|Home | About | Journals | Submit | Contact Us | Français|
The microRNA (miRNA) class of non-coding RNAs exhibit a diverse range of regulatory roles in neuronal functions that are conserved from lower vertebrates to primates. Disruption of miRNA expression has compellingly been linked to pathogenesis in neuropsychiatric and neurodegenerative disorders, such as schizophrenia, Alzheimer’s disease, and autism. The list of transcript targets governed by a single miRNA provide a molecular paradigm applicable for therapeutic intervention. Indeed, reports have shown that specific manipulation of a miRNA in cell or animal models can significantly alter phenotypes linked with neurological disease. Here, we review how a diverse range of biological systems, including Drosophila, rodents, and primates such as monkeys and humans, can be integrated into the translation of miRNAs as novel clinical targets.
The multi-functional role of RNA as a molecular regulator spans a broad range of classifications as protein-coding and non-protein coding RNA transcripts. Notably, the microRNA (miRNA) class of non-coding RNAs have been implicated in a vast majority of the established signaling cascades (Bartel, 2009). Brain-localized miRNAs are of particular interest for neurological diseases which have a complex etiology and no currently effective therapeutic options. The transcriptomic targets of an miRNA can encompass numerous cellular pathways, consistent with the extensive molecular disruption linked to neurological disease onset. In this review, we discuss how various model systems can be integrated into the translation of miRNAs as novel clinical targets in the treatment of neuropsychiatric and neurodegenerative disorders.
The conserved role of miRNAs in neuronal functions underscores their relevance in the molecular dynamics between normal and pathogenic mechanisms. Indeed, Drosophila, rodents, monkeys, and humans have all shown significant sensitivity to microRNA modulation (Jin et al., 2004; Ashraf et al., 2006; Elmen et al., 2008; Hollander et al., 2010). Notably, some core components of the miRNA processing machinery, guided by the RNA-induced silencing complex (RISC), are shared between lower vertebrates and primates, such as the Argonaute-interacting proteins, GW182 (Chekulaeva and Filipowicz, 2009; Chekulaeva et al., 2011) and the 5′ pocket motif of the Dicer-homologs (Park et al., 2011). Furthermore, regulation of long-term memory processes and associated synaptic proteins are controlled by the miRNA RISC pathway in a diverse group of species (Ashraf et al., 2006; Rajasethupathy et al., 2009; Gao et al., 2010; Konopka et al., 2010). Collectively, the previous reports indicate that epigenetic modulation by miRNAs are a principal component to central nervous system development and homeostasis.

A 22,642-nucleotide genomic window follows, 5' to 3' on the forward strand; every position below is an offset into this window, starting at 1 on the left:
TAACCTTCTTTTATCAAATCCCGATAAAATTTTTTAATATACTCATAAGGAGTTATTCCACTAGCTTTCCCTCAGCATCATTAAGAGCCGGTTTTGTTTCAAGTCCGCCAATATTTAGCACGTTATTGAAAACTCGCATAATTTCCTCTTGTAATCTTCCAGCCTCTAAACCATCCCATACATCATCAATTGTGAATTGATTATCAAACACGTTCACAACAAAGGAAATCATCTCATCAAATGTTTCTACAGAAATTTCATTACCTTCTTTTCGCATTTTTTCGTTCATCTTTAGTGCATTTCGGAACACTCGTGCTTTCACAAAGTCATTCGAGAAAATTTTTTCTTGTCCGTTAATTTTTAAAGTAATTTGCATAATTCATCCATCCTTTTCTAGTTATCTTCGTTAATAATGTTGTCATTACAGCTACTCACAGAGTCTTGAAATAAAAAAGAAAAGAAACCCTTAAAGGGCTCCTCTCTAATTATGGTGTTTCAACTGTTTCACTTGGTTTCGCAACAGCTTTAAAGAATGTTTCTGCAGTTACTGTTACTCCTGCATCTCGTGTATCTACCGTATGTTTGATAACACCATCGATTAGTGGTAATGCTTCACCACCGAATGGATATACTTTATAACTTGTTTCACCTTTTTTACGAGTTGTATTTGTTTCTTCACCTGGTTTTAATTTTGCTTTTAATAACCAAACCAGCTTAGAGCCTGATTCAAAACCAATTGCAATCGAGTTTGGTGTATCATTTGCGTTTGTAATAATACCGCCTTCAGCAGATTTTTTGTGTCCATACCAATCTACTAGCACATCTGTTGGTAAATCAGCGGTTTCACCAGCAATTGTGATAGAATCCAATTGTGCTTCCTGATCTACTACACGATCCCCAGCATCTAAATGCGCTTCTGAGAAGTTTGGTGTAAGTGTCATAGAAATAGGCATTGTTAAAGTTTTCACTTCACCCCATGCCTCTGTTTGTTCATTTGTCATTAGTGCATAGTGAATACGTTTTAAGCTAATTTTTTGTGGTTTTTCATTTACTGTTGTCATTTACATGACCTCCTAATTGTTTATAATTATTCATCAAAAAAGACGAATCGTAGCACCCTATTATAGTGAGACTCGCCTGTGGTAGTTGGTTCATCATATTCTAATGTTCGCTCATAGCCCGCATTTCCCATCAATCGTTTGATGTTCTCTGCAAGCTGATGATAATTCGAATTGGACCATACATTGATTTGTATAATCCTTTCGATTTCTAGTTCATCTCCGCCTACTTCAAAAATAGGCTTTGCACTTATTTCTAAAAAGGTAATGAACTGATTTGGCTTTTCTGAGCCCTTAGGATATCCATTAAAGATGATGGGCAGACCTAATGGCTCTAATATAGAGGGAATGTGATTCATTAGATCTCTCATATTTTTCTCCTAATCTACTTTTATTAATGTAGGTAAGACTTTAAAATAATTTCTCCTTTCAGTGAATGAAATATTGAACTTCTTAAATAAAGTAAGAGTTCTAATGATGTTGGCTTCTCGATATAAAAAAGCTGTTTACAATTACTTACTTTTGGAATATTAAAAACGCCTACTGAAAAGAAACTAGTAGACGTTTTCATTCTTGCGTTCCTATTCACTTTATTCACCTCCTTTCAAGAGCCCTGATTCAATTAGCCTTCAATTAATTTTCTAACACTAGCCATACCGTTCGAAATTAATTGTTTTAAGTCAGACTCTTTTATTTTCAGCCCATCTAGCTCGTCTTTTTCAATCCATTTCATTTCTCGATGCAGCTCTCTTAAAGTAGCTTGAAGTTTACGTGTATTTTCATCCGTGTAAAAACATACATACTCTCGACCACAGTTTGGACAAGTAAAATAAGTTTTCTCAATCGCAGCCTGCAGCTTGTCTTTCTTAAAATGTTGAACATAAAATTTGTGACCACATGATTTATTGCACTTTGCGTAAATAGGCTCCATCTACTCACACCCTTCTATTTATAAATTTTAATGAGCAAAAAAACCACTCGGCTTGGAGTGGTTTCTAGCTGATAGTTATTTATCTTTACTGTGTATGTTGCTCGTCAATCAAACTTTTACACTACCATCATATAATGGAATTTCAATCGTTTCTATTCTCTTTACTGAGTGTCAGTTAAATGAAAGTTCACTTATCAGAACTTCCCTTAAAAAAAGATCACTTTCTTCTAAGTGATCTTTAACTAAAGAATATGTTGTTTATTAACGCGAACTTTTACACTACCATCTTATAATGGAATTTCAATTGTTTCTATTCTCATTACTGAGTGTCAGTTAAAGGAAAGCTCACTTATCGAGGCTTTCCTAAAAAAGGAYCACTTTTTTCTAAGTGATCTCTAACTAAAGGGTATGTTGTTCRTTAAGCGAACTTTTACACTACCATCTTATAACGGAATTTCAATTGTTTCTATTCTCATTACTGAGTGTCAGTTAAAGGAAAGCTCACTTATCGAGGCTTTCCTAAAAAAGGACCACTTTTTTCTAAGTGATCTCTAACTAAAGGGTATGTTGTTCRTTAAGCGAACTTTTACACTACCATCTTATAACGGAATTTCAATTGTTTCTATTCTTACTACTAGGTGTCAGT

Several of the more extensively reported brain-enriched miRNAs, such as miR-9, miR-34, miR-124, miR-128, miR132, miR-219, have predominantly identical mature sequences across species, including humans, monkeys, mice, and Drosophila (Kapsimali et al., 2007; Hu et al., 2011; Juhila et al., 2011). The conservation of those miRNAs spans from the 5′ seed region to the 3′ end of the transcript. Moreover, the precursor sequence for some of the brain-enriched miRNAs, including miR-9 and miR-124, are also identical between humans and mice, further supporting a highly conserved function for those transcripts.
In the past few years, an extensive list of published reports have emerged to support a significant role for miRNAs in the pathogenesis of psychiatric and neurodegenerative disease (Bilen et al., 2006; Lukiw, 2007; Hebert et al., 2008, 2009; Li et al., 2008, 2011; Wang et al., 2009, 2010, 2011; Beveridge et al., 2010; Nelson and Wang, 2010; Nunez-Iglesias et al., 2010; Shioya et al., 2010; Chandrasekar and Dreyer, 2011; Kocerha et al., 2011; Lee et al., 2011; Santarelli et al., 2011; Smith et al., 2011; Liu et al., 2012b). The pathogenic mechanisms underlying the development of psychiatric deficits and neurodegeneration are not always distinct, suggesting they may be ideally suited for therapeutic targeting by pleiotropic miRNAs. Reports have shown that the precursor and mature miRNA transcripts as well as the miRNA processing machinery itself, such as Drosha and Dicer, are all subject to disruption with neurological disease progression (Sun et al., 2009; Beveridge et al., 2010; Babiarz et al., 2011; Fenelon et al., 2011; Schofield et al., 2011). Notably, the miRNA-linked pathology can be provoked through either genetic or non-genetic (sporadic) anomalies (Rademakers et al., 2008; Kocerha et al., 2011).